The streetlamps in the courtyard flickered on to accommodate the changing sky. Pausing for a moment, I watched the mist filter across the uneven light, causing it to waver and flow like a river of light through the space before my eyes. Gradually it filtered down to the ground, and I paused, my spotlight, my moment in the sun on one of the days more grey in the season.
I expressed gratitude for little things, the deepness of my pockets, the short walk across the courtyard, and then a jumping through a few puddles in the alley to meet friends at the bar. The fact I had friends. The fact there was a bar so close to my home. Although maybe there was a drawback to that as well, people swelling forth from the bar at unseemly hours and bringing noise into the quiet little courtyard.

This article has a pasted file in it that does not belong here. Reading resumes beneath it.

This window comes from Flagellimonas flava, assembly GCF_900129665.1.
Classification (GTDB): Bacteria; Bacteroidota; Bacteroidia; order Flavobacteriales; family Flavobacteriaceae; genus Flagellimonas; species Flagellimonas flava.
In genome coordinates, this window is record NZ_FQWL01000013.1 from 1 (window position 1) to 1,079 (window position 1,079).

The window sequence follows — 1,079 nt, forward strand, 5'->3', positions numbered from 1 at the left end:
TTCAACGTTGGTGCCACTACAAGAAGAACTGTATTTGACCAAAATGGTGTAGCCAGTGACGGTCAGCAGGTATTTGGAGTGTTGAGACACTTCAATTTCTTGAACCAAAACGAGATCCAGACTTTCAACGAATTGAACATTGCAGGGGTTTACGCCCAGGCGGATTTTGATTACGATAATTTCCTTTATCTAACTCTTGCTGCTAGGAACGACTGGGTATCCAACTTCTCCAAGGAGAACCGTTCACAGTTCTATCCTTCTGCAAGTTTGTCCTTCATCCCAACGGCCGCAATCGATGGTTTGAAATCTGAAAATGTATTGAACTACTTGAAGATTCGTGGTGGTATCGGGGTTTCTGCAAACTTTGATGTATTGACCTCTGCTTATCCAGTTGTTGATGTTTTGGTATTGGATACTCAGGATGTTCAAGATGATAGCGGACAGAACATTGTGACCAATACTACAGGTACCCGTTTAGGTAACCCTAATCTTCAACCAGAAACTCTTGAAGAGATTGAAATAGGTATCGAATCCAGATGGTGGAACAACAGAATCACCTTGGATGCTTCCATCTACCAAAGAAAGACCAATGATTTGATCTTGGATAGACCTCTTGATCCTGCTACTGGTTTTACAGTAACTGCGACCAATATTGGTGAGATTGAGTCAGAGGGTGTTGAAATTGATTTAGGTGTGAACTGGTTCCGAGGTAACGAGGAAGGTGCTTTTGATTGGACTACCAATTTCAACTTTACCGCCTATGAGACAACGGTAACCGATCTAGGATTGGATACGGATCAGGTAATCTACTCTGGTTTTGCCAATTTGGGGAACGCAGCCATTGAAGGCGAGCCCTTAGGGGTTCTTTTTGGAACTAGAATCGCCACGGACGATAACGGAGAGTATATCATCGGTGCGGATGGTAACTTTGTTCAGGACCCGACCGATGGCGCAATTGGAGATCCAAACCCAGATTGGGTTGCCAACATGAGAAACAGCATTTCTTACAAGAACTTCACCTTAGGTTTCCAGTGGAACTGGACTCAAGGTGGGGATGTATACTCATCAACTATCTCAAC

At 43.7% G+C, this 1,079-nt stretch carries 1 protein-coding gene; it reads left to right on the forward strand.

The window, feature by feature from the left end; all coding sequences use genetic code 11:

Yet for now the quiet seeped over me, and I dabbed my toe in and out of the spotlight, a move I thought of which Gypsy Rose Lee might approve.
“Singing in the rain, again?” Brian gave me a wink as I entered the bar. Pain in the ass. In the arse, really, because although he nearly lost his accent a long time ago, he took on a huge affectation for his customers.
“I’m gutted,” I told him, “you get me every time.” I gave myself a fake stab to the chest and leaned backward, grasping at the air behind me.
But the air gave way to a thick, woolen coat attached to a sturdy chest and a strand of scarf. I turned around to see someone new to the bar, new to me at least. All I noticed at first was the grey green of his eyes against the tint of his scarf. The edge of which I was clutching onto, to keep from falling over.
“Why’d you travel from one damp part of the world to our hemisphere, Brian?” The stranger asked, “Just to harass the young ladies?”